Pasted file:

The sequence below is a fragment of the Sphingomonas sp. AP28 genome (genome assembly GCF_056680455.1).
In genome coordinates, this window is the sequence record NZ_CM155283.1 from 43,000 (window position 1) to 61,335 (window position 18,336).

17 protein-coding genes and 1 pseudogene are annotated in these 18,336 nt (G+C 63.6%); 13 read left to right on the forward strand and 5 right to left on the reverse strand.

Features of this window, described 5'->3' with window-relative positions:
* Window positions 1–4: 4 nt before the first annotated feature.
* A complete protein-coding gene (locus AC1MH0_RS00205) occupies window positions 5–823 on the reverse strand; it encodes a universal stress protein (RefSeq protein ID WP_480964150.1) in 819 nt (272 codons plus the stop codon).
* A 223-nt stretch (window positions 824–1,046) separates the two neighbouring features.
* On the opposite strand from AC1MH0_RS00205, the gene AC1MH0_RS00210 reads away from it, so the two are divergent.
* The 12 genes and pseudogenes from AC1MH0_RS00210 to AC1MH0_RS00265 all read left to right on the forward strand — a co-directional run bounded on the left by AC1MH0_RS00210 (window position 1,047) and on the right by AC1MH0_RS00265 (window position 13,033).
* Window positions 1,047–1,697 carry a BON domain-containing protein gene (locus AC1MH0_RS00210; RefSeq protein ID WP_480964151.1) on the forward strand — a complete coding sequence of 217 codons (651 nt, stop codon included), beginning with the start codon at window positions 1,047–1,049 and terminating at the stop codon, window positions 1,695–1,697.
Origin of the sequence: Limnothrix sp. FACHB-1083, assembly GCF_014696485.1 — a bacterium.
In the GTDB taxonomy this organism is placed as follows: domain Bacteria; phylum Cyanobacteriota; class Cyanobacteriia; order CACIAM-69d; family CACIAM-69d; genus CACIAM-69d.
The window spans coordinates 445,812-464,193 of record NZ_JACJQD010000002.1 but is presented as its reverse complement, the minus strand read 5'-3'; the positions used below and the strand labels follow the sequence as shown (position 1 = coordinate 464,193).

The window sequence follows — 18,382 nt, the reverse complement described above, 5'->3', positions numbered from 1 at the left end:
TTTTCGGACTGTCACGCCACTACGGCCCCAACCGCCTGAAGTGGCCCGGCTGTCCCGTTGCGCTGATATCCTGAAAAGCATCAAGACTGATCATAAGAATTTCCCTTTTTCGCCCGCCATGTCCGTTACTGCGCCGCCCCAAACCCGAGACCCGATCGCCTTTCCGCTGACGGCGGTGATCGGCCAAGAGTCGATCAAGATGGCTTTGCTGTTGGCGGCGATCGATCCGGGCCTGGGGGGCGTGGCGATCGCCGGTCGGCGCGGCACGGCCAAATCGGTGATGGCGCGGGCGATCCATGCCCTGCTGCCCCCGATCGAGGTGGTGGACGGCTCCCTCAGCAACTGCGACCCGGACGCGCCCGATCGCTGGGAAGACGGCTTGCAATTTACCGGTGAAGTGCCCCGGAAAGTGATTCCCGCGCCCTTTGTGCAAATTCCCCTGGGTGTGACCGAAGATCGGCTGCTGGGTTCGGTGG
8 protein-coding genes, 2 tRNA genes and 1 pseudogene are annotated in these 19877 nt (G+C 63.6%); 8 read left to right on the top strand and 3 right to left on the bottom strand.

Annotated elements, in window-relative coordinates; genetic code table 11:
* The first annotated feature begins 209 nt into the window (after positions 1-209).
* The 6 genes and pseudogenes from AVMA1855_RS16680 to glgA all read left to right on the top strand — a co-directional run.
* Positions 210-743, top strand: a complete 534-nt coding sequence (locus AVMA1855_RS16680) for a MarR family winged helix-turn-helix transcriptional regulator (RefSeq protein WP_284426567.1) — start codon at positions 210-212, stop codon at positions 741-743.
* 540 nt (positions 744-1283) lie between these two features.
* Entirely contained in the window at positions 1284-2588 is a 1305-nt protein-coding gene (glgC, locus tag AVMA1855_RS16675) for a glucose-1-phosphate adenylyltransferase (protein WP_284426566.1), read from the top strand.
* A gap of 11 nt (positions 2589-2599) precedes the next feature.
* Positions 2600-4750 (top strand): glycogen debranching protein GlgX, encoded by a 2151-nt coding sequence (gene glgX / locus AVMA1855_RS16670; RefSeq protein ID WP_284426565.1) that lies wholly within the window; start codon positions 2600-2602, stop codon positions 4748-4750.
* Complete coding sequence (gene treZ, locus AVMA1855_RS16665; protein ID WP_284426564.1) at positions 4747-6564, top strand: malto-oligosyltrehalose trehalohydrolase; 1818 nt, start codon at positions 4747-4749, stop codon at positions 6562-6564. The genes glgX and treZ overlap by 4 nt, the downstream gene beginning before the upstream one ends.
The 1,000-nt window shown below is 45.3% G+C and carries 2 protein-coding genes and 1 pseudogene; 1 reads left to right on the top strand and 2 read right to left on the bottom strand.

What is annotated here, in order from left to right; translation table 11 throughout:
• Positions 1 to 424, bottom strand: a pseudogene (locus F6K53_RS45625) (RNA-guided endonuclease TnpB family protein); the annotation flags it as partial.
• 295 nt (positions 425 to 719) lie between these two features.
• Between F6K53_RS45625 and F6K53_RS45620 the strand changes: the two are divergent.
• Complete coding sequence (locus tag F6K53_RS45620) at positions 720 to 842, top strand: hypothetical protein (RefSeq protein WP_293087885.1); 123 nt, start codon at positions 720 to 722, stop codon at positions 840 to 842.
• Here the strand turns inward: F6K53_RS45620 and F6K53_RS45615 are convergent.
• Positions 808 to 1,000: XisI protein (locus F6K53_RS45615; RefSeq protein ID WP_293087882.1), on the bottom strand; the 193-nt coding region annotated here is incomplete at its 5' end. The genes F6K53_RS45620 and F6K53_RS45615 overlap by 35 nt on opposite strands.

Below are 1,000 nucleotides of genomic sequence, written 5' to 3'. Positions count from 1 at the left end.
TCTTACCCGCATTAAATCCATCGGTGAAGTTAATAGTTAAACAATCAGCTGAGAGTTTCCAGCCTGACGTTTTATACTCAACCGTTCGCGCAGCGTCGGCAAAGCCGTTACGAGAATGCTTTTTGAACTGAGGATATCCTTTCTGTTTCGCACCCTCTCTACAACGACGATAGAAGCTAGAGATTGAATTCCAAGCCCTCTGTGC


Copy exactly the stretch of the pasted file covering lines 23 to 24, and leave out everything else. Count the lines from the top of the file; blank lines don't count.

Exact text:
* A gap of 11 nt (positions 2589-2599) precedes the next feature.
* Positions 2600-4750 (top strand): glycogen debranching protein GlgX, encoded by a 2151-nt coding sequence (gene glgX / locus AVMA1855_RS16670; RefSeq protein ID WP_284426565.1) that lies wholly within the window; start codon positions 2600-2602, stop codon positions 4748-4750.